LG G Pro 2 hands-on: 5.9-inches of premium phablety goodness


About a year ago, LG introduced its first true phablet to the world, namely the LG Optimus G Pro. It was based on the Optimus G, which was the company's flagship device at the time, but it was bigger and better in a number of ways. So now, here at MWC 2014, we were given the privilege to take the even larger LG G Pro 2 for a spin. Can you guess which LG model the handset has been inspired by? Those of you who answered "LG G2", you're absolutely correct. 


So yeah, the LG G Pro 2 is, more or less, the LG G2's larger "cousin", if you will. As such, it has adopted a number of design features from the LG G2, including the unorthodox placement of the power and volume keys. These are placed on the back of the LG G Pro 2, which, theoretically, should make them easier to operate. Judging by our experience with the LG G2, the scope of this design trait is far from universal since some people just can't stand them, while others do get used to them eventually. 

Buttons aside, the LG G Pro 2 is a plastic-made device with a solid, reassuring feel. The back plate sports a fine texture that feels like a very fine mesh to the touch. It doesn't scream "premium" at us, but we still like it for it provides lots of grip and keeps fingerprints away. Taking a look around its sides, the phone's 3.5-millimeter headphone jack and noise cancellation mike are on the top, along with the built-in IR blaster and a retractable TV antenna (we're pretty confident that the latter will be present solely on the South Korean model of the device). 

As a whole, the LG G Pro 2 is wieldable, but operating it with a single hand is rather difficult, if not impossible. Thankfully, LG has this neat feature built into the interface – basically, it shrinks the entire display image down to a more manageable size. 


LG has equipped the G Pro 2 with a gorgeous IPS LCD panel, the resolution of which is 1080 by 1920 pixels. We had just several minutes to feast our eyes upon it, but we were definitely impressed only after a few seconds spent with it. Graphics are detailed, colors are intense and eye-pleasing, brightness output seems pretty high, so overall, there's nothing for us to complain about.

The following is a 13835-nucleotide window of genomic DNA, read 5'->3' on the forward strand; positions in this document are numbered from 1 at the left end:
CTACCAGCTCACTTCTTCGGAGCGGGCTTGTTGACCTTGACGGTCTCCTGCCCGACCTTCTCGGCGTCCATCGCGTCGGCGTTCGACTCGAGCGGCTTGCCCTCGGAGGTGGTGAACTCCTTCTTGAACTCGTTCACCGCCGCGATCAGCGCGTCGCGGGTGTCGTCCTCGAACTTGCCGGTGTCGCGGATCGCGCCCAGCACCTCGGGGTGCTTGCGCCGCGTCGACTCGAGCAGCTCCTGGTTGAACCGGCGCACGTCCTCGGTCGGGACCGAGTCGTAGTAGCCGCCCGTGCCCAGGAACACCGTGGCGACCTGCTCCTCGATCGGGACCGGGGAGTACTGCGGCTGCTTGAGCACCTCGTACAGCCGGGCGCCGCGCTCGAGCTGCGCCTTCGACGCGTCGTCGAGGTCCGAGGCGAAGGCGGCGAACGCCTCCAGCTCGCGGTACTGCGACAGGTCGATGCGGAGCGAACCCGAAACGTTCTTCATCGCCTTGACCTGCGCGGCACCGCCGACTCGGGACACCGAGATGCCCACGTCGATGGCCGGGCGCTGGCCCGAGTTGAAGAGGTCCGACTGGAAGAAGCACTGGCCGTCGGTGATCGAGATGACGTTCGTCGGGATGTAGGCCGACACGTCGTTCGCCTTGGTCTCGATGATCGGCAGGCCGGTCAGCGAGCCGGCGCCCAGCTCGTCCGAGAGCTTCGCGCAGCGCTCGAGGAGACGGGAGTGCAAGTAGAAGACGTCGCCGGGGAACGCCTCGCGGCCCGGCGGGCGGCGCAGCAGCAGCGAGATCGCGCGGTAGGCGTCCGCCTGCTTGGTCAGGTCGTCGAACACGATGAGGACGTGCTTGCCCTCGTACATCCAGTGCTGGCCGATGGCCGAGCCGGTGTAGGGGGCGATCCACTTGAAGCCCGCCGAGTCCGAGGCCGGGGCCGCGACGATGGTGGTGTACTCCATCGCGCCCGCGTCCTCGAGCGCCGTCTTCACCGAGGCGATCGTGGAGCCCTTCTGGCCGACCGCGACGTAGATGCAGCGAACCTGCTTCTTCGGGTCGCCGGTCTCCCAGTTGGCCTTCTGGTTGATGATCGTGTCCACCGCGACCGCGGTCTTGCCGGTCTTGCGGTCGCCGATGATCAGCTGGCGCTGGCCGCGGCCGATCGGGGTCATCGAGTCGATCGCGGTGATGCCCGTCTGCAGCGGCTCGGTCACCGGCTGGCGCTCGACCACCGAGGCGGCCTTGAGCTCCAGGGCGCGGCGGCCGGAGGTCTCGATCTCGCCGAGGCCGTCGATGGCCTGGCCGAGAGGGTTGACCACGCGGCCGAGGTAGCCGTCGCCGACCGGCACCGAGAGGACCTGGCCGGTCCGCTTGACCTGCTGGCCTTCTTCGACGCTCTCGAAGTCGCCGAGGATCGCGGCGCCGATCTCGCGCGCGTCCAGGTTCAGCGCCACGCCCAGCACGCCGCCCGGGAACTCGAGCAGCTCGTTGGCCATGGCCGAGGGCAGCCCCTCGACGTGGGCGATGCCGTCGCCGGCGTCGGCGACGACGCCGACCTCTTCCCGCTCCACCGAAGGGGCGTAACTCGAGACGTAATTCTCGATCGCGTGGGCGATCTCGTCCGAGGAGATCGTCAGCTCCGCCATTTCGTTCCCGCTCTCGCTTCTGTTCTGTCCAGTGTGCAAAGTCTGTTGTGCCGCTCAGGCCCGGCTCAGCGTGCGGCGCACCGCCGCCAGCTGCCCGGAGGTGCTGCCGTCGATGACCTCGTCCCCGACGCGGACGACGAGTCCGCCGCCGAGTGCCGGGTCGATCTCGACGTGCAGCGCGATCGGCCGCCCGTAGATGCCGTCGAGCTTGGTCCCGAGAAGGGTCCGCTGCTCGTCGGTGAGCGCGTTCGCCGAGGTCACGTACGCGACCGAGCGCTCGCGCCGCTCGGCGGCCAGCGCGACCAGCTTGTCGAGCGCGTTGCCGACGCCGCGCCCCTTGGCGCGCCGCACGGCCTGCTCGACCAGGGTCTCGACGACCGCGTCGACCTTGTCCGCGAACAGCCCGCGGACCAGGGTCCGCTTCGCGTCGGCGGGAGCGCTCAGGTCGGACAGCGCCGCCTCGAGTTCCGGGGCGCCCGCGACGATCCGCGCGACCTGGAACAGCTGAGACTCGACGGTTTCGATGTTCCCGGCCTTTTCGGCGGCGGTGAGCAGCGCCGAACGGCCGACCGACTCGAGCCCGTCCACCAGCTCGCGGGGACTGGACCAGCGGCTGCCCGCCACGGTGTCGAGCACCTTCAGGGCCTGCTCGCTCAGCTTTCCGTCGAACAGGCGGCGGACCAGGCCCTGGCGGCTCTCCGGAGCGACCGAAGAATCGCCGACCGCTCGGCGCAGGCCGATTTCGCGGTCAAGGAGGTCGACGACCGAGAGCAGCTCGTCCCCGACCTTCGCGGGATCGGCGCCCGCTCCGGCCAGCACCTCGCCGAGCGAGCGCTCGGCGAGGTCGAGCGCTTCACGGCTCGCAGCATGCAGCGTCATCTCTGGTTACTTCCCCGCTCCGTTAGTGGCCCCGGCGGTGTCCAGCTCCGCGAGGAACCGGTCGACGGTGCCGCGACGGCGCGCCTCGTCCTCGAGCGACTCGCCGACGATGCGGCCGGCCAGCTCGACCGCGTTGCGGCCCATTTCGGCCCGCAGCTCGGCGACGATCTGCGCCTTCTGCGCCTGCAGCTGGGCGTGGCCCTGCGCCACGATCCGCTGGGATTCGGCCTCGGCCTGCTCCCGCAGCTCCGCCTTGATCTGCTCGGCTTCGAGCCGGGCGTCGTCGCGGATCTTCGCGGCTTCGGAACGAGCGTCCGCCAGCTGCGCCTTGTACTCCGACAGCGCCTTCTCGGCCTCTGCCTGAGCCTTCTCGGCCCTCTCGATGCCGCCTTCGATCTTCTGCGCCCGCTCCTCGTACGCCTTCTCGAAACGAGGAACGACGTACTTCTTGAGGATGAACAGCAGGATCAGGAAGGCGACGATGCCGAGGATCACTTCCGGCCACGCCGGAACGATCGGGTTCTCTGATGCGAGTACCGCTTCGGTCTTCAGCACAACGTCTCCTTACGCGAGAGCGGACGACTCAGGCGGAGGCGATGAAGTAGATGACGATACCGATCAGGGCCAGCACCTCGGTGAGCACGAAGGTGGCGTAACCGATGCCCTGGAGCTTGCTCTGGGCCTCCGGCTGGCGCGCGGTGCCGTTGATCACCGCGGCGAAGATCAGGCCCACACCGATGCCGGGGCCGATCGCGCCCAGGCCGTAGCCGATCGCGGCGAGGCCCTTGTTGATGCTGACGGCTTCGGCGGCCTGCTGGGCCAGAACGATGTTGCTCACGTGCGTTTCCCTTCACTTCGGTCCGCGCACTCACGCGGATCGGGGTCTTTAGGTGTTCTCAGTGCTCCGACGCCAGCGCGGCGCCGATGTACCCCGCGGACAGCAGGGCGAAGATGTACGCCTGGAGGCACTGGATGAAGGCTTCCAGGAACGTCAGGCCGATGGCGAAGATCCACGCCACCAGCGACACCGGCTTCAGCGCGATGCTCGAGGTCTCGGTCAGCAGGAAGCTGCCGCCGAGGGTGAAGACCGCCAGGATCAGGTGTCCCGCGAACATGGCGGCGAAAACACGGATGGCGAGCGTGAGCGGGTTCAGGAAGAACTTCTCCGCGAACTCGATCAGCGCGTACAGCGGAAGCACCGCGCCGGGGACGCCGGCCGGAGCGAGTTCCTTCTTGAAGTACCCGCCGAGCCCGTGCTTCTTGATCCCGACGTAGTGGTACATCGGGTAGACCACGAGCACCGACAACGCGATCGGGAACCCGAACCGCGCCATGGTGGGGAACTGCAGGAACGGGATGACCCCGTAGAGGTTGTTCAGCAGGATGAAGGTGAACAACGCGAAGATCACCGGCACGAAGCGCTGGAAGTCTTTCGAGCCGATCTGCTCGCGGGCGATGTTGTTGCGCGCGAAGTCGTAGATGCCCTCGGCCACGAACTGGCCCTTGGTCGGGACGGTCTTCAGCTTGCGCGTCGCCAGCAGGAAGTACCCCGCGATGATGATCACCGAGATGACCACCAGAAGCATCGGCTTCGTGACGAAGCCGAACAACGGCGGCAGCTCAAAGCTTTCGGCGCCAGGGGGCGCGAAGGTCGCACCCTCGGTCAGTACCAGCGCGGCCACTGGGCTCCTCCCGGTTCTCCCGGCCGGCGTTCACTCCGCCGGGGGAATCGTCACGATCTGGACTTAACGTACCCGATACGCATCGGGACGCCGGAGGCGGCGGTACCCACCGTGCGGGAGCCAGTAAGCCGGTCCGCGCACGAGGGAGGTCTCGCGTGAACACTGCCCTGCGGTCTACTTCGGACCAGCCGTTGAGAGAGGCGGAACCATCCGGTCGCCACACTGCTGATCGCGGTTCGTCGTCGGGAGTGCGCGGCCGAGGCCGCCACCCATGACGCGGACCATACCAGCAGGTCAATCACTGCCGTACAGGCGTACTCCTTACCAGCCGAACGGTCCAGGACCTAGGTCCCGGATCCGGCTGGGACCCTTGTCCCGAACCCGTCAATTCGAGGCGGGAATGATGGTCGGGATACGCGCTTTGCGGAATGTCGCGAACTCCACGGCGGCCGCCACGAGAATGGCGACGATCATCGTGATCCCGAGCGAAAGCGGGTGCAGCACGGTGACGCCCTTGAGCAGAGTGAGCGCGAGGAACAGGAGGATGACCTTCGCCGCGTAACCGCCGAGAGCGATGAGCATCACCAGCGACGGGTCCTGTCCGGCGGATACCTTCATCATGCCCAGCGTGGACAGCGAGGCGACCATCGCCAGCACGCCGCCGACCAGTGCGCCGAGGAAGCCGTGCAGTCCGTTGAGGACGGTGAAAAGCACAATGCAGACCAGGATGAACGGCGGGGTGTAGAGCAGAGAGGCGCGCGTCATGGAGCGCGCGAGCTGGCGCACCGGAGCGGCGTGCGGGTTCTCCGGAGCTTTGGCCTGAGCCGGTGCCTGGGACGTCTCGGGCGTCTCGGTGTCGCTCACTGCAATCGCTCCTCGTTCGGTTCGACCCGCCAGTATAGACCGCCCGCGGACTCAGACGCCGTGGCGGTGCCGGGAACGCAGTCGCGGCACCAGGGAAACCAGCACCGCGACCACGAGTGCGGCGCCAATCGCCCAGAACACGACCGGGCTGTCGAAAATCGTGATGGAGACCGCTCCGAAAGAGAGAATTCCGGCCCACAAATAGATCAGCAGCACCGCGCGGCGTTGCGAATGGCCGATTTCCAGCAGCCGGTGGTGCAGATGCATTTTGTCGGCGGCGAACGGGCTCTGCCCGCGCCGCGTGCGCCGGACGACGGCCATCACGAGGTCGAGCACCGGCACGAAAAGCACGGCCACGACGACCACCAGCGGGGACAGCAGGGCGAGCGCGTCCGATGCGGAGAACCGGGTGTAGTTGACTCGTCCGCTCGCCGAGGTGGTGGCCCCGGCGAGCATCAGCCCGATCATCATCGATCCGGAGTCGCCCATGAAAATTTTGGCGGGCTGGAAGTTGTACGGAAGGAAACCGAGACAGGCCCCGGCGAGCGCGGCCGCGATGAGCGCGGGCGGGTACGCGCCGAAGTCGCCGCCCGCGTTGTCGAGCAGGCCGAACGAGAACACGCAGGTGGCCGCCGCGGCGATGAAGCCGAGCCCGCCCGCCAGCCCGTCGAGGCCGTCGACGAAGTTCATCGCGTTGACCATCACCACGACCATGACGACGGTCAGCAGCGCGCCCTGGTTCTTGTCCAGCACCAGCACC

Interface and functionality

Kudos to LG for shipping the G Pro 2 with the latest version of Android that is available – 4.4 KitKat. We also appreciate the ton of features that Android has been sprinkled with, courtesy of LG. Really, LG's interface is loaded to the brim with goodies, most of which we already know from the LG G2. One thing that's new, however, is the KnockCode feature, which allows one to set their own tapping pattern for unlocking the device. Basically, the phone takes into account the exact spot of your tap – that's how you build your own pattern. Patterns of up to 8 taps can be enrolled, which means that there are over 86 000 available combinations. That is why LG claims that KnockCode is more secure than Apple's Touch ID. 

Another feature that feels almost mandatory in today's phablet league is the ability to multitask in real time. LG, realizing that, hasn't skimped on the functionality, and it works very well indeed -- you simply press and hold the 'Back' navigation button and a menu with supported apps will pop up. You can then drag several of those onto the screen in order to carry out several tasks at once if you have to. Another celebrated by PhoneArena feature is the fabled IR blasted, which allows you to take control of your TV, air conditioner, DVD player, and more. Lastly, swiping sideways on the software navigation bar minimizes your entire UI, and nudges it in the bottom left corner. This is extremely handy if, for whatever reason, you need to be using the 5.9-incher with just one hand.